Basic Tools
Installation and Management; psql
© Postgres Professional, 2017–2021
Authors: Egor Rogov, Pavel Luzanov
Translated by Liudmila Mantrova
Usage of Course Materials
Non-commercial use of course materials (presentations, demonstrations) is
allowed on an unrestricted basis. Commercial use is only possible with prior
written permission of Postgres Professional company. Modification of course
materials is forbidden.
Contact Us
Please send your feedback to:
In no event shall Postgres Professional company be liable for any damages
or loss, including loss of profits, that arise from direct or indirect, special or
incidental use of course materials. Postgres Professional company
specifically disclaims any warranties on course materials. Course materials
are provided “as is,” and Postgres Professional company has no obligations
to provide maintenance, support, updates, enhancements, or modifications.
PostgreSQL installation types
Managing the server
Server log file
Setting up configuration parameters
Using psql
Database Cluster and Server
Let’s start with the main concepts.
PostgreSQL is a program that belongs to the class of database
management systems.
When this program is running, we call it a PostgreSQL server, or server
instance. A server is still a “black box” for us, but soon we’ll learn how it
All data managed by PostgreSQL is stored in databases. A single
PostgreSQL instance can work with several databases at the same time.
This set of databases is called a database cluster. We'll discuss databases
in more detail in lecture “Data organization. Logical structure”.
To sum it up: a database cluster stores data in files; a server or a server
instance is a program that manages the database cluster.
Installation Types
pre-built packages (preferred)
installation from source code
managed databases (cloud services)
provide additional features
are installed separately
are shipped with the server as modules and programs (~50 extensions)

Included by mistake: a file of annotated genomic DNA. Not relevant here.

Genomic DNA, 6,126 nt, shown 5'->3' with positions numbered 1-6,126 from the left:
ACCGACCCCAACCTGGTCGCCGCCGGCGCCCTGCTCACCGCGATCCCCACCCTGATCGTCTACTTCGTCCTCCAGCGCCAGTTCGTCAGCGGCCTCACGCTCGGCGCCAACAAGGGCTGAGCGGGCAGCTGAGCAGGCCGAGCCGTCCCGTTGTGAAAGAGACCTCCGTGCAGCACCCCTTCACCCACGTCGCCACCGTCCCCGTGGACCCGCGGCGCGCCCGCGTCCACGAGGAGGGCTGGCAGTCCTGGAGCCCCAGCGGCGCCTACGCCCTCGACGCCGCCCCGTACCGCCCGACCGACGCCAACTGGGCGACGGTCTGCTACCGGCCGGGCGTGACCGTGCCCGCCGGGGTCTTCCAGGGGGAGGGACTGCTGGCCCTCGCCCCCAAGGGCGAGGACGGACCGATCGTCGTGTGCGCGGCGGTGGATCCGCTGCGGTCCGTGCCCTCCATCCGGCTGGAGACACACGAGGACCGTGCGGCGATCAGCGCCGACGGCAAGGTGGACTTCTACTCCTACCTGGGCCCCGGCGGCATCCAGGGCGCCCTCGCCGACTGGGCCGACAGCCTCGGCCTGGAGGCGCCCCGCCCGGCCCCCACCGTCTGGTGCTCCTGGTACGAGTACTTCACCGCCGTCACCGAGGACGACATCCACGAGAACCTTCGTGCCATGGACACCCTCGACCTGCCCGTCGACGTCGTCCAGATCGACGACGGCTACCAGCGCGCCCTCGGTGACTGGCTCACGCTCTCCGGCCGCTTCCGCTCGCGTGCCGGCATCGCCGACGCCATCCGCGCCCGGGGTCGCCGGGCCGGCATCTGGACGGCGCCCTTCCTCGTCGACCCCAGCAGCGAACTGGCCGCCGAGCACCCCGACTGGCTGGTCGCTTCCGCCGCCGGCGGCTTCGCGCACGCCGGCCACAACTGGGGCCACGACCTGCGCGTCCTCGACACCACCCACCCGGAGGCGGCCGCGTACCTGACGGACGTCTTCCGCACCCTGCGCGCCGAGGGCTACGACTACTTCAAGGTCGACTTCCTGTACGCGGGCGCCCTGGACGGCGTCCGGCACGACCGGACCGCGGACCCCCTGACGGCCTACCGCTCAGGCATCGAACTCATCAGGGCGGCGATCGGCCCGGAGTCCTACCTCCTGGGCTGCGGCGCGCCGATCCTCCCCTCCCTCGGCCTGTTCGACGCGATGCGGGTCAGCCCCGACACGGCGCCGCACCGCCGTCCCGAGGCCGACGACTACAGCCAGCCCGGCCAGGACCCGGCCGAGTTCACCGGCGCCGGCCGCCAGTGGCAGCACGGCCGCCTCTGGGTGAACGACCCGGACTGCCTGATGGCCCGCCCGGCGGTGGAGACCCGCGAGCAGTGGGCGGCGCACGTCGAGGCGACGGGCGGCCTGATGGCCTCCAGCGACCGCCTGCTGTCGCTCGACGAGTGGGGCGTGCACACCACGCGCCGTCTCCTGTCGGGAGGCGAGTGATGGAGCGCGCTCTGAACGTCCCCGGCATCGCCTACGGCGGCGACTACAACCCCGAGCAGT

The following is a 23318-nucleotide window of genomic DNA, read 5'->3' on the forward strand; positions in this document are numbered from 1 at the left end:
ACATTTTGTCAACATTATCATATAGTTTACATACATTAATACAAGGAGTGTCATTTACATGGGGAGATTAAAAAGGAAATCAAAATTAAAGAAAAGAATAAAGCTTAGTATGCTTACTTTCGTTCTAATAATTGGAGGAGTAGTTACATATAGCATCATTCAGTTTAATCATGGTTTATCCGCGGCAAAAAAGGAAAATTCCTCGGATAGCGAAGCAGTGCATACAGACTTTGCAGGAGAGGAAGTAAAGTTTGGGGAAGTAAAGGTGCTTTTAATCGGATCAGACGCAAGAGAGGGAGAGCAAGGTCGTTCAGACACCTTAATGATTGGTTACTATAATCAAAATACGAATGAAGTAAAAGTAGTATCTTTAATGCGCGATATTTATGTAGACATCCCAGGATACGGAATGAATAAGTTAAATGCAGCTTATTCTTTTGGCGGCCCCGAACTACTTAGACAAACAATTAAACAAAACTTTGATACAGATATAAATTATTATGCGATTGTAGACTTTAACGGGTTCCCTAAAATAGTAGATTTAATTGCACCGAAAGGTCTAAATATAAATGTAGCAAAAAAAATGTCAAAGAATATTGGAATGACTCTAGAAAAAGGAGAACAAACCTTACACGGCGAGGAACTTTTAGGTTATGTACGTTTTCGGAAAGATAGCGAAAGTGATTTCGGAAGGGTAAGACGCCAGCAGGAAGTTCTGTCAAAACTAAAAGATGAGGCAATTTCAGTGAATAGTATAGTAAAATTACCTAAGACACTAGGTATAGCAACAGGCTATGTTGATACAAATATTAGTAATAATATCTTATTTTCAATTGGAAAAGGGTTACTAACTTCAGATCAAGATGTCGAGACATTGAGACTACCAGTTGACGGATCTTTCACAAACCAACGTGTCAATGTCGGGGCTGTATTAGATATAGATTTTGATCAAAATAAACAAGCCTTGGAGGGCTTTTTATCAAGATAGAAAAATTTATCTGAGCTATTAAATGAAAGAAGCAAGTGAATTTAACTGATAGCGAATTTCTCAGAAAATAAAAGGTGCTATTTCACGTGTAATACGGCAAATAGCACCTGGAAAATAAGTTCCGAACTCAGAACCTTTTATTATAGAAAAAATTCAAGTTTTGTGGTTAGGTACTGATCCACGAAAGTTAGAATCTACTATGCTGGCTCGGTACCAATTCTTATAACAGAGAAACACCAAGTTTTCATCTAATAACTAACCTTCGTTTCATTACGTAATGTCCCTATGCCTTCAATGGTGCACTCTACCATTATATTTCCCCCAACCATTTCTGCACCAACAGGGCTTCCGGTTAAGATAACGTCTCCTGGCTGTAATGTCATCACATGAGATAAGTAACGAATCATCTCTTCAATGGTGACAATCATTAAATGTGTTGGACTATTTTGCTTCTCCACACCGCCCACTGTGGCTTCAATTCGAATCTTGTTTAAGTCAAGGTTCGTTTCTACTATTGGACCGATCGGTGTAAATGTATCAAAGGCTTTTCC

The preferable way to install PostgreSQL is via package managers (such as
rpm or dpkg) using pre-built packages. In this case, you get a
comprehensive installation that is easy to support and upgrade. Pre-built
packages are available for most operating systems.
Another option is to build PostgreSQL from source code. It can be
necessary if you would like to use PostgreSQL in a non-standard
configuration or run it on an exotic platform.
Pre-built packages and source code are available at
Besides, you can work with cloud-based managed databases that do not
require any installation at all. Such ready-to-use services are provided by all
major cloud platforms (Amazon RDS, Google Cloud SQL, Microsoft Azure),
as well as Yandex.Cloud and Cloud Solutions.
In this course, we are going to use a virtual machine with Xubuntu OS;
PostgreSQL is installed from the package for this OS.
There are a lot of PostgreSQL extensions that add new database
functionality “on the fly,” without modifying the system core. About 50
extensions are included into the PostgreSQL distribution itself.
You can look up the list of available extensions and check if they are already
installed in the pg_available_extensions view.
Managing the Server
Server management utility
Primary tasks
start the server
stop the server
reload server configuration
The main server management tasks are: initializing the database cluster,
starting and stopping the server, reloading configuration parameters, and
a couple of others. To perform these actions, use the pg_ctl utility, which is
provided together with PostgreSQL.
For Ubuntu OS, the package distribution has no direct access to pg_ctl:
it provides the pg_ctlcluster wrapper for this utility. To view reference
documentation for pg_ctlcluster, run the following command:
$ man pg_ctlcluster
For more information about managing the server that can be useful for
DBAs, see:
Server Log File
A log file can contain:
server signal messages
user session messages
application messages
You can configure: